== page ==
ENT 640: Winning Angels: The 7 Fundamentals of Early-Stage Investing

ENT 640 Week 8: Harvesting

ENT 640 Week 8: Harvesting

“Harvesting is the endgame of early-stage investments, the financial score by which you will measure your success. (pg.287)” There are seven harvesting methods, five are positive ones and two are negative.


  1. Walking Harvest
    1. Owners take cash out as it is earned or have positive cash flow and continue to own the business
    2. No way to get a valuation
    3. Risks are created through the relationship between the owners and managers
    4. This is known as a back-up option method
  2. Partial Sale
    1. Investors sell their shares through a buy-out agreement
    2. Sale price is negotiated and usually 3 to 5 times profits
    3. There is no risk after the sale occurs
  3. Initial Public Offering
    1. “IPOs allow the management team to continue to run the company, although with significant scrutiny, while also providing liquidity to investors and creating a major new channel for raising capital. (pg.294-295)”
    2. Liquidity for investors and easier to raise capital for the company
    3. Restricted stock cannot sell for 6 months, the company will depend on the investment banker and won’t be able to control the exit strategy.
    4. Returns depend on when you sell and the market
    5. The market is the biggest risk
    6. Most VCs prefer IPO where everything is public
  4. Financial Sale
    1. Purchasing the entire company based on current and expected cash flow
    2. Management cannot predict employment based on the financial buyers wanting to make changes.
    3. No risk after the sale is made, before risk of leaking information to competitors
    4. Financial buyers will purchase any size of business with positive cash flow
  5. Strategic Sale
    1. This is the best method for successful companies, “The best returns generally come from strategic sales. (pg. 297)” The buyer will receive more benefits from this type of sale including, marketing, operational and financial benefits.
    2. Faster negotiation and management is expected to stay.
    3. They may have to share information with competitors
    4. The entrepreneur may receive a consulting contract or option in the company
    5. The strategic buyer is usually a partner in the company and they can plan the strategic sale from the beginning


  1. Reorganization Bankruptcy
    1. Develop contract to show that investors can take control of business when it begins to fail
    2. Own equipment or name of company to assume possession
    3. Earning a return is unlikely
    4. Gives the company another chance
    5. Loss and cost of money for reorganization expenses, loss of time and energy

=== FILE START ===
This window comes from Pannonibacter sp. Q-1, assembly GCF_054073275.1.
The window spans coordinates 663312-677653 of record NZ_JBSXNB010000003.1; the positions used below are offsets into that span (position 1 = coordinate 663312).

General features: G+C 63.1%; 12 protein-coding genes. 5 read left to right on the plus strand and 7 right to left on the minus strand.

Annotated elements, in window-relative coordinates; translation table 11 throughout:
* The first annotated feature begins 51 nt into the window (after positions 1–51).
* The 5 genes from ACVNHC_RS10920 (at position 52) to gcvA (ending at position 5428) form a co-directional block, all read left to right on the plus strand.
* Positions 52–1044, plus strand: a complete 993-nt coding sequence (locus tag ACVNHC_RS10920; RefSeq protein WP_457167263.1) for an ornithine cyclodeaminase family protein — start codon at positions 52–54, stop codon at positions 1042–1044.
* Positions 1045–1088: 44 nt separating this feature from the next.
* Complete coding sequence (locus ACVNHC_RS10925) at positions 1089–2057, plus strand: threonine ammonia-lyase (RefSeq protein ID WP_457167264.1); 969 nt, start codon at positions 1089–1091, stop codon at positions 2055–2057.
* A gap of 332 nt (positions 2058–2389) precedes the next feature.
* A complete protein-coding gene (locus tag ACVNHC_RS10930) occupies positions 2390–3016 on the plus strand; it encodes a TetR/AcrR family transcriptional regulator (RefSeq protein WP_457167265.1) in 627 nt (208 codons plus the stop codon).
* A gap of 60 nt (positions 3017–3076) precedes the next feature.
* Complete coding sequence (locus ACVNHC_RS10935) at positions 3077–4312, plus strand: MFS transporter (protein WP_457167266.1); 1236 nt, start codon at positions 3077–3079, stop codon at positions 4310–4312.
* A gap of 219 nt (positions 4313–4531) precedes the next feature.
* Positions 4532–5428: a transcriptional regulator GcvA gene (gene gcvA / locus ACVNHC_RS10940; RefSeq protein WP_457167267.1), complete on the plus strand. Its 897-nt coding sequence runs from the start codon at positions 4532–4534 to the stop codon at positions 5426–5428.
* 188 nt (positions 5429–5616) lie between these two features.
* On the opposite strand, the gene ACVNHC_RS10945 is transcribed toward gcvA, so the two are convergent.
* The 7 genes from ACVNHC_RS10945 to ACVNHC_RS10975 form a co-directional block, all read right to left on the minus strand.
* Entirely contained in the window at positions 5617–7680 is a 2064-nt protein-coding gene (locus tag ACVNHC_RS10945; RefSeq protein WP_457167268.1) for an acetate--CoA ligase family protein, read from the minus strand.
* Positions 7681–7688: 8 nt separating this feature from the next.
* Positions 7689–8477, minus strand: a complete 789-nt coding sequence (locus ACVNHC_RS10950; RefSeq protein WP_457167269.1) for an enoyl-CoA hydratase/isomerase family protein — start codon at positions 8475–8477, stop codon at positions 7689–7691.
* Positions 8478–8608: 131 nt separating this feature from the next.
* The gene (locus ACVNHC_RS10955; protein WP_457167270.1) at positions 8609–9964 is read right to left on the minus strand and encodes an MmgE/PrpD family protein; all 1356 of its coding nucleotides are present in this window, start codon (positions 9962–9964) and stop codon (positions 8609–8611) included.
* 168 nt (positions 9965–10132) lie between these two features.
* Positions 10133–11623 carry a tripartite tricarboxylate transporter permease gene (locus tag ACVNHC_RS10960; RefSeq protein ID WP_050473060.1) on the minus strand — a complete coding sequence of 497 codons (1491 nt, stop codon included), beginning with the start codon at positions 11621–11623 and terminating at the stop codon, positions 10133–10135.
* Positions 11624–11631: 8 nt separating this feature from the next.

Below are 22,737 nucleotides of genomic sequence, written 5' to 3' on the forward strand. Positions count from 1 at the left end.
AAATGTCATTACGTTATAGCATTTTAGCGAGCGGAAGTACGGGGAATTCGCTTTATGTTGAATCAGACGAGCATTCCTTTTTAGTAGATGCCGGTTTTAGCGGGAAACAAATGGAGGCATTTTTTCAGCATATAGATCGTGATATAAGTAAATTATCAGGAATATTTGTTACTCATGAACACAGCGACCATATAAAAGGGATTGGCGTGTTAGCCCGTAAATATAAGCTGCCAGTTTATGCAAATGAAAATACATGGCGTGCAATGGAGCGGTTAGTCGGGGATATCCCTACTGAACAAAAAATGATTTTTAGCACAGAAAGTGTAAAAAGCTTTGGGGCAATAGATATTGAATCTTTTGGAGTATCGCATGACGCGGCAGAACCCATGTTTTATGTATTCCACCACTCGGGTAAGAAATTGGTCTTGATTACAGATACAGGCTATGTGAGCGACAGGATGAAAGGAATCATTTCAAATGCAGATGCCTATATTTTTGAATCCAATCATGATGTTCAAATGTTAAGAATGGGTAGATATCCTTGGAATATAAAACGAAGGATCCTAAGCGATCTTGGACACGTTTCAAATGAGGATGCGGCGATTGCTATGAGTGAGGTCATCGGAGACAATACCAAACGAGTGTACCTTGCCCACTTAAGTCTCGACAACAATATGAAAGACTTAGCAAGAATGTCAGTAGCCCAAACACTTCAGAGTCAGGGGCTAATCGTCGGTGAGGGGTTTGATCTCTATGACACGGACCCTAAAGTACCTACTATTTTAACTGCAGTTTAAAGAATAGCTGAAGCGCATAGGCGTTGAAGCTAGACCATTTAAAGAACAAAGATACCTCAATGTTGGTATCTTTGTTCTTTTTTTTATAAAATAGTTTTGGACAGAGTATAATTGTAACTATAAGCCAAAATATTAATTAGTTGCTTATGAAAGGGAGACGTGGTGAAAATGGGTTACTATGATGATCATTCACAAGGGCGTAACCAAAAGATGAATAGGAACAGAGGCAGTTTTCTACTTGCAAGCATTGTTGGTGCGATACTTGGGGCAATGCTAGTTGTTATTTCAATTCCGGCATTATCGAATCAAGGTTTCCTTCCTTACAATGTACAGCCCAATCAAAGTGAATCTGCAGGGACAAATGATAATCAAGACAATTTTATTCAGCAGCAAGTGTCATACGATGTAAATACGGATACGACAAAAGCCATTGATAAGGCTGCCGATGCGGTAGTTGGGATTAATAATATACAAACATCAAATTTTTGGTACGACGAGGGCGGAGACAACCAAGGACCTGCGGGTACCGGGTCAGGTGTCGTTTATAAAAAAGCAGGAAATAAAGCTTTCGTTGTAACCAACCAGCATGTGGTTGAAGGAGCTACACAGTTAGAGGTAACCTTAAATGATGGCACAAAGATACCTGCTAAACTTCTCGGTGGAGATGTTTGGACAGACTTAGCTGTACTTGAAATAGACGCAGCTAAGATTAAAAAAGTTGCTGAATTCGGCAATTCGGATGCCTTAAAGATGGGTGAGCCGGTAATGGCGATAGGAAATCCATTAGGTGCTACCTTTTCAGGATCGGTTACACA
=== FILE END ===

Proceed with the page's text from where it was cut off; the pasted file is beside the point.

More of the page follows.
2. Total annihilation
    1. Time and energy saved on negotiations
    2. Rules must be followed
    3. Risk of investor lawsuits
    4. A clear-cut end with the final decision of a Judge

There are six fundamental value events to determine a good harvest. “VCs spend 75% of their time on harvesting. (pg.306)”

  1. Profitability or cash flow break-even
  2. Acquisition of certain strategic partnerships
  3. Development of a brand name
  4. A VC investment
  5. Demonstration of a new product or service offering in the marketplace
  6. The creation of a great team

To have a successful harvest it depends on having experienced investors, a good management team that focuses on value before exiting, a good market, and wealthy strategic buyers.


Amis, David, and Howard H. Stevenson. “Harvesting.” Winning Angels: The Seven Fundamentals of Early-stage Investing. London: Financial Times Prentice Hall, 2001. N. pag. Print.


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One thought on “ENT 640 Week 8: Harvesting

  1. MacKensie,
    I agree. Having a good exit strategy and management are essential to any business’ end game. Whether or not an entrepreneur wants to take a company “public” there should be a contingency plan just in case. I remember watching “The Social Network” movie which was a loosely based portrayal of Mark Zuckerberg’s creation of Facebook. One of the main issues of the movie became during Harvesting. From pressure from initial angel investors they had to ask themselves when and if they should take the company public, what would happen to their user base, and what would happen to the overall culture of the business. All of these points where considered and eventually they did take the company public with an overwhelming response from the stock exchange. There are no guarantees in business and hard decisions must be made. Taking calculated risks is the nature of any business and sometimes they have a great reward

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